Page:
Watching Why does the US have so many child brides?, there was an interesting part where marriage licenses were shown:


where under race, in two places, it is clearly written as:


The specific date is not clear but it is most likely '71.

When did official documentation stop referring to black people as Negros?

I would have thought before '71, surely...

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    I'm not sure when they stopped using the term in practice, but they could have done so in theory right up to 2016. Commented Oct 24, 2017 at 13:00
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    What's interesting is that "negro" (or a variant thereof), in many languages, just means "black", so the word itself, denotationally, isn't really much different. The issue many people have with it is the historical connotation.
    – JAB
    Commented Oct 24, 2017 at 15:23
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    @Azor-Ahai Unfortunately not.
    – JAB
    Commented Oct 24, 2017 at 17:26
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    Assuming the shown document is a marriage license or application for such, it would be a state document rather than a federal one, so the answer is probably different for every state (and some might not have used the term in the first place.)
    – reirab
    Commented Oct 24, 2017 at 17:40
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    What does "official documentation" mean? The United Negro College Fund uses this term in their documents right now. If the question is limited to government agencies it should probably say that.
    – barbecue
    Commented Oct 24, 2017 at 17:51

2 Answers 2


It seems that the term was used on a number of pieces of legislation as late as the 1970's. In 2016, President Obama signed legislation into law which struck outdated racial terms such as “Oriental” and “Negro” from federal laws. As this article observes:

Two sections in the U.S. Code written in the 1970s governing public health and civil rights attempted to define minority groups by using the outdated terms.

For those who are interested, the two sections of the U.S. code mentioned above are:

  • Section 211(f)(1) of the Department of Energy Organization Act (42 U.S.C. 7141(f)(1))


  • Section 106(f)(2) of the Local Public Works Capital Development and Investment Act of 1976 (42 U.S.C. 6705(f)(2))

Even more recently, the term "Negro" was included in the 2010 U.S census:

2010 Census

However, in 2013 the U.S. Census Bureau announced that the term will not appear in future censuses.

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    The reason that "Negro" was used on the 2000 and 2010 forms is that previously when the word "Negro" was omitted, 56,000 people refused to check the "Black or African American" box, and instead said they were "some other race" and hand-wrote that they were "Negro". Some folks are very proud of the word "Negro", and have never accepted the newer terms. census.gov/newsroom/blogs/director/2010/01/the-word-negro.html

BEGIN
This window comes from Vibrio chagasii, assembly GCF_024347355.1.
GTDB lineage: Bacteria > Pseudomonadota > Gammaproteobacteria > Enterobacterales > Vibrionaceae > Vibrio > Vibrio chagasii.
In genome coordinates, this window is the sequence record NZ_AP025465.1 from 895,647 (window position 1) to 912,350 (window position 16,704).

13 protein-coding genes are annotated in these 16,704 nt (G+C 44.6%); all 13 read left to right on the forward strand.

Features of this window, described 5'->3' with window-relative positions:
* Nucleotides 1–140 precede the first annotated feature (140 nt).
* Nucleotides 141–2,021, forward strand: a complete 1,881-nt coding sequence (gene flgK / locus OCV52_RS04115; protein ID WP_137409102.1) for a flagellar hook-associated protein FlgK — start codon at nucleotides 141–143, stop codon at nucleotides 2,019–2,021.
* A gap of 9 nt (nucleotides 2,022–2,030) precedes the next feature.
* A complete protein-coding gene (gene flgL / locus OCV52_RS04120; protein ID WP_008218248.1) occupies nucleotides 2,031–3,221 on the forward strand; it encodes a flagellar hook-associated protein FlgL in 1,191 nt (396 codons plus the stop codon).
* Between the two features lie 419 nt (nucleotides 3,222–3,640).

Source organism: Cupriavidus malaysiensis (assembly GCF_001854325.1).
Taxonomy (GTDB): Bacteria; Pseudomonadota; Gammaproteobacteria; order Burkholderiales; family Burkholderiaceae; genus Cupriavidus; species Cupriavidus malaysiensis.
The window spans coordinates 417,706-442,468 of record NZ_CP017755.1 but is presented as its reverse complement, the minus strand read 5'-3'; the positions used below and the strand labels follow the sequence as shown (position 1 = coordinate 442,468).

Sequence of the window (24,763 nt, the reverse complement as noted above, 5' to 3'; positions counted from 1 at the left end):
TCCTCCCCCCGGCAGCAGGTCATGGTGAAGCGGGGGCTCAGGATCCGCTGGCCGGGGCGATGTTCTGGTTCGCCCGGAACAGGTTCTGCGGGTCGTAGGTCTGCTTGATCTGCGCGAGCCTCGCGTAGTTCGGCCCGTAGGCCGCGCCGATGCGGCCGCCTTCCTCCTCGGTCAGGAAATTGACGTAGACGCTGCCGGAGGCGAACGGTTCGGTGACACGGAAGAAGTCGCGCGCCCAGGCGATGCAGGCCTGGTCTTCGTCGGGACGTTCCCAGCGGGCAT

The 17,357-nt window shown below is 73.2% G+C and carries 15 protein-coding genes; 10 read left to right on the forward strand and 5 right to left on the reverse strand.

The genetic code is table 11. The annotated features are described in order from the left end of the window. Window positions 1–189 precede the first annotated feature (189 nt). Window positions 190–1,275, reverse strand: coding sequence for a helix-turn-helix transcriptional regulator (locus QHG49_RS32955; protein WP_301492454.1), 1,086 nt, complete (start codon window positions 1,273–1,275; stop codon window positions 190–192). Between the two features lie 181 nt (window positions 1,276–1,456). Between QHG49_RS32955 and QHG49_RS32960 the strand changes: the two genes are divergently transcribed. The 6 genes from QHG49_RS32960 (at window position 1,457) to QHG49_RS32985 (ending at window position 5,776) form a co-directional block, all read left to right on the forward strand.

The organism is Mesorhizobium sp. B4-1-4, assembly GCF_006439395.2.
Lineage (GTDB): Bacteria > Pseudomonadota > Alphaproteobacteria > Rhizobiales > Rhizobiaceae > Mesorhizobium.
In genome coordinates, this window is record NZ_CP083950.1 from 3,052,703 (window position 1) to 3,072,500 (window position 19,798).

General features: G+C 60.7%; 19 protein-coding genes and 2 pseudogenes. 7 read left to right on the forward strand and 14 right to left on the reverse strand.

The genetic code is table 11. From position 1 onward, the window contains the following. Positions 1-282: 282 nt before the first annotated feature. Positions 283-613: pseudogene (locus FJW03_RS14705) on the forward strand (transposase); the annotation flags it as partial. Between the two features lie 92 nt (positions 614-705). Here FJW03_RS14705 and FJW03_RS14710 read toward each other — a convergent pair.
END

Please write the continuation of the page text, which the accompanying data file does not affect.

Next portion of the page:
– DavePhD
    Commented Oct 25, 2017 at 10:59
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    @DavePhD It's also the fact that using the phrase "African-American" implies that you are American, when many people who live in the US with dark skin have other nationalities (either legally or culturally), and might rather identify as, for instance, French or English, or even actually an African country. So at the very least, making "African-American" the only option for people of African descent will exclude people, not only because of what glossary they prefer to use, but also because they don't want to lie.
    – Arthur
    Commented Oct 25, 2017 at 11:37
  • @Chloe I disagree that the question on the census is racist, but more importantly, it is a very important tool for documenting and identifying racism in other policies or contexts. The argument you are making has often been made by those who deny that discrimination exists, despite obvious evidence to the contrary. Commented Oct 25, 2017 at 22:56
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    @Arthur As a Brit, that's particularly an issue for us when American-oriented forms are rolled out globally. "African-American" doesn't work for black Brits, and anything even hinting at "African" is completely broken for Aboriginal Aussies. More interestingly, American forms tend to lump all white people under "Caucasian", whereas a British form needs to be more specific about subgroups such as "white - Irish" and "white - European" to catch other kinds of racism.
    – Graham
    Commented Oct 26, 2017 at 13:10

The US Army stopped using the term "Negro" in November of 2014.

See U.S. Army apologizes, will drop term 'Negro' from policy document

However, the US National Institutes of Health (NIH) still has a document, originally published 12 April 2015, Racial and Ethnic Categories and Definitions for NIH Diversity Programs and for Other Reporting Purposes, appearing as current policy, which states:

"Negro" can be used in addition to "Black or African American."

Additionally, since the question is specifically referring to 1971, I would point out that the 1971 NASA report Contextual planning for NASA - A second handbook of alternative future environments for mission analysis discusses the fact that "Negro" was the term preferred by blacks at this time. Specifically:

Percent of Blacks preferring to be called the following terms (April 1970):

"Negro" 51%

"Colored" 11%

"Black" 8%

"Afro-American" 8%

Other 4%

No difference 16%

No opinion 3%

  • That NASA technical report is a particularly interesting find. I've downloaded it to read later, but at first glance it looks like it will be pretty grim reading! Commented Oct 24, 2017 at 20:50

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